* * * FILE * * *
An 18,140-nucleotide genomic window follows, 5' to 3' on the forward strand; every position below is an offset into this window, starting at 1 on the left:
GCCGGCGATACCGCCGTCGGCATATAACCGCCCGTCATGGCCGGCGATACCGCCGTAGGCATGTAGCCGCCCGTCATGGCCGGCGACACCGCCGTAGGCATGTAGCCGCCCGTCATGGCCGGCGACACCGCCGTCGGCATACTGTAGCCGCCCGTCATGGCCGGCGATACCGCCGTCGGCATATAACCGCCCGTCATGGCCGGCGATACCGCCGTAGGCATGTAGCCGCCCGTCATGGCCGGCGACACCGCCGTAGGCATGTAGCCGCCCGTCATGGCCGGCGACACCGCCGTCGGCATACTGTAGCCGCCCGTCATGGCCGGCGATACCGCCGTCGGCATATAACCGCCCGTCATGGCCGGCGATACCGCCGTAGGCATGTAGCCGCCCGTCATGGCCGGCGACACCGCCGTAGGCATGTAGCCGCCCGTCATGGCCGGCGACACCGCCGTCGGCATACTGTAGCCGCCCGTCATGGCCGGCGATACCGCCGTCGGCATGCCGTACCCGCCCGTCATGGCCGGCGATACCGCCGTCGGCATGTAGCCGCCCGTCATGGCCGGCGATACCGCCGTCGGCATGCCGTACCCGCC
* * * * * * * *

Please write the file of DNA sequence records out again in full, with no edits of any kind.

An 18,140-nucleotide genomic window follows, 5' to 3' on the forward strand; every position below is an offset into this window, starting at 1 on the left:
GCCGGCGATACCGCCGTCGGCATATAACCGCCCGTCATGGCCGGCGATACCGCCGTAGGCATGTAGCCGCCCGTCATGGCCGGCGACACCGCCGTAGGCATGTAGCCGCCCGTCATGGCCGGCGACACCGCCGTCGGCATACTGTAGCCGCCCGTCATGGCCGGCGATACCGCCGTCGGCATATAACCGCCCGTCATGGCCGGCGATACCGCCGTAGGCATGTAGCCGCCCGTCATGGCCGGCGACACCGCCGTAGGCATGTAGCCGCCCGTCATGGCCGGCGACACCGCCGTCGGCATACTGTAGCCGCCCGTCATGGCCGGCGATACCGCCGTCGGCATATAACCGCCCGTCATGGCCGGCGATACCGCCGTAGGCATGTAGCCGCCCGTCATGGCCGGCGACACCGCCGTAGGCATGTAGCCGCCCGTCATGGCCGGCGACACCGCCGTCGGCATACTGTAGCCGCCCGTCATGGCCGGCGATACCGCCGTCGGCATGCCGTACCCGCCCGTCATGGCCGGCGATACCGCCGTCGGCATGTAGCCGCCCGTCATGGCCGGCGATACCGCCGTCGGCATGCCGTACCCGCC